Once a unique look at the variety that British towns offered across the country, a trip to another county’s high street today is now a bleak déjà vu of every other. Another Boots, New Look, EE store with the same window-dress, vinyl stickers, and unenthusiastic staff. The backdrop may change, with a looming church spire or historical monument, all set against a sombre swathe of corporate branding and to-let signs. The explosion of large retailers funded by venture capitalists has outpaced independent and small retailers, laying waste to towns stripped of their variety to become regurgitated clones of each other. The only survivors are historic market towns, protected by the economic benefit of tourism, who exploit the nostalgic charm of ‘ye olde’ shops and sell trinkets made in Taiwan.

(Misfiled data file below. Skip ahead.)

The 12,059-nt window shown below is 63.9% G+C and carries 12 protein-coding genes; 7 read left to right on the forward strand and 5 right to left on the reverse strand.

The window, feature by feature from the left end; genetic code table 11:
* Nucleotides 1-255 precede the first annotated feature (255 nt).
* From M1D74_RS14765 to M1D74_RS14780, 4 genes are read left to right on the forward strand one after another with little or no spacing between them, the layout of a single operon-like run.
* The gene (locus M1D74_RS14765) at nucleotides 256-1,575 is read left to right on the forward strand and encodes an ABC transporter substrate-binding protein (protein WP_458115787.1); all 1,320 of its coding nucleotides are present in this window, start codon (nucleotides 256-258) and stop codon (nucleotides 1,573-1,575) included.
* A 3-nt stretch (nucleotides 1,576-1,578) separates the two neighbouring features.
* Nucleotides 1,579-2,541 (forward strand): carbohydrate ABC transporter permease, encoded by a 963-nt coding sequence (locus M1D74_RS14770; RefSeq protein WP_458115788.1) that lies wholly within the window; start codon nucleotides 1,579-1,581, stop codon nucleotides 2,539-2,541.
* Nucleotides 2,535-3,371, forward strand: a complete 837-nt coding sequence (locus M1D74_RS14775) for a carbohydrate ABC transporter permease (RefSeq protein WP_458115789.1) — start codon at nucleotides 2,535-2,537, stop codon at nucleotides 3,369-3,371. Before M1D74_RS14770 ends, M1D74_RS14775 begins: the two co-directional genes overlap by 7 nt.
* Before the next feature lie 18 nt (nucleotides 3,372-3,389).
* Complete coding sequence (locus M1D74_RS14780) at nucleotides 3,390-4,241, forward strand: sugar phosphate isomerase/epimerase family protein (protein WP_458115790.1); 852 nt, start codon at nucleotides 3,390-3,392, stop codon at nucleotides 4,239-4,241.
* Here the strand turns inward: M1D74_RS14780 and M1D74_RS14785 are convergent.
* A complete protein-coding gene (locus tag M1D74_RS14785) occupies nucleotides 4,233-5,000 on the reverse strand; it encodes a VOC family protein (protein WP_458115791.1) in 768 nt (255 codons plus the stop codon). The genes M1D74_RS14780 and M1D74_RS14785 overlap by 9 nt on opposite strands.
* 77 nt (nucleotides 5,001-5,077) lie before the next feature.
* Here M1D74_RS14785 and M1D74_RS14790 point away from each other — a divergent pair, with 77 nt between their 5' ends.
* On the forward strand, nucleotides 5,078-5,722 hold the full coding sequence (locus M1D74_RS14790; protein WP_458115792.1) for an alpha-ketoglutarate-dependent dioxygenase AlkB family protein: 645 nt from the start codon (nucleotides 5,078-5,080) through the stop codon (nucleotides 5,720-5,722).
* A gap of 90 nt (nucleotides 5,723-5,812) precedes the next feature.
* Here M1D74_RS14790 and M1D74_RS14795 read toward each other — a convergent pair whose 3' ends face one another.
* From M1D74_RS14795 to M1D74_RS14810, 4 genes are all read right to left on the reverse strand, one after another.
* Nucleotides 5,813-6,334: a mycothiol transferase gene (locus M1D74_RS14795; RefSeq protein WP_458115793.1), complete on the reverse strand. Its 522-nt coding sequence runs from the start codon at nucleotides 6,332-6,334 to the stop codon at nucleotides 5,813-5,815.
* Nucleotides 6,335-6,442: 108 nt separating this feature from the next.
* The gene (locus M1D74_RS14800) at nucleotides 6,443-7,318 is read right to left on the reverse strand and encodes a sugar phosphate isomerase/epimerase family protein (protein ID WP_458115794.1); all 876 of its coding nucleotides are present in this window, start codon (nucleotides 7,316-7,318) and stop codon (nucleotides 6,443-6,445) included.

The buzzword liberally banded around to classify the changing local landscape is gentrification. Favourably viewed as the renovation of deteriorating neighbourhoods, swathes of prodigious companies promise to invigorate towns on the assurance of a boom to the local economy through new housing, retail, and entertainment complexes. The reality of cutting-edge enterprise, however, comes at the cost of pricing out local commerce and demolishing memorable buildings in favour of purpose-built multiplexes. Regional heritage and culture are drained of significance as the local economy is syphoned into head offices in America. Towns whose names became synonymous with the trade they were established with, like Manchester and Axminster, known for quality household linen and carpet manufacture respectively, have had their lineage stripped from them in favour of corporate hegemony.